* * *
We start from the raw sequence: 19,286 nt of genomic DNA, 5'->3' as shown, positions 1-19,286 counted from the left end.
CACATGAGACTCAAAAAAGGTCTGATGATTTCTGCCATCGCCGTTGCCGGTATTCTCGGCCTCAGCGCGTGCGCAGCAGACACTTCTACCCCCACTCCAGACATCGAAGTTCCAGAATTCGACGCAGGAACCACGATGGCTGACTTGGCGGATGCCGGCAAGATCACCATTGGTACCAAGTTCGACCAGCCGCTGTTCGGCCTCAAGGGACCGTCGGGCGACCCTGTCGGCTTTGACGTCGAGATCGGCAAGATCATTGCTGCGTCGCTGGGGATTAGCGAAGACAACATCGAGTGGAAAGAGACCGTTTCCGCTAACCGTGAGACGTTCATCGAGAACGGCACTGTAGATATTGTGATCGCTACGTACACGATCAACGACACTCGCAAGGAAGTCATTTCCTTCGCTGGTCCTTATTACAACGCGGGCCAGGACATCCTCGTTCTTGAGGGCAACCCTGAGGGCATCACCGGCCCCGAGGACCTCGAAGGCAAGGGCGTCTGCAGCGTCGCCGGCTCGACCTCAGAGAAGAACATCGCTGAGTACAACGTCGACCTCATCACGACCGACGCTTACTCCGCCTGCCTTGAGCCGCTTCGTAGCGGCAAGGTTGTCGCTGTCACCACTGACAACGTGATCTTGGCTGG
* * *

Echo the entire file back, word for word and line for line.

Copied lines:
We start from the raw sequence: 19,286 nt of genomic DNA, 5'->3' as shown, positions 1-19,286 counted from the left end.
CACATGAGACTCAAAAAAGGTCTGATGATTTCTGCCATCGCCGTTGCCGGTATTCTCGGCCTCAGCGCGTGCGCAGCAGACACTTCTACCCCCACTCCAGACATCGAAGTTCCAGAATTCGACGCAGGAACCACGATGGCTGACTTGGCGGATGCCGGCAAGATCACCATTGGTACCAAGTTCGACCAGCCGCTGTTCGGCCTCAAGGGACCGTCGGGCGACCCTGTCGGCTTTGACGTCGAGATCGGCAAGATCATTGCTGCGTCGCTGGGGATTAGCGAAGACAACATCGAGTGGAAAGAGACCGTTTCCGCTAACCGTGAGACGTTCATCGAGAACGGCACTGTAGATATTGTGATCGCTACGTACACGATCAACGACACTCGCAAGGAAGTCATTTCCTTCGCTGGTCCTTATTACAACGCGGGCCAGGACATCCTCGTTCTTGAGGGCAACCCTGAGGGCATCACCGGCCCCGAGGACCTCGAAGGCAAGGGCGTCTGCAGCGTCGCCGGCTCGACCTCAGAGAAGAACATCGCTGAGTACAACGTCGACCTCATCACGACCGACGCTTACTCCGCCTGCCTTGAGCCGCTTCGTAGCGGCAAGGTTGTCGCTGTCACCACTGACAACGTGATCTTGGCTGG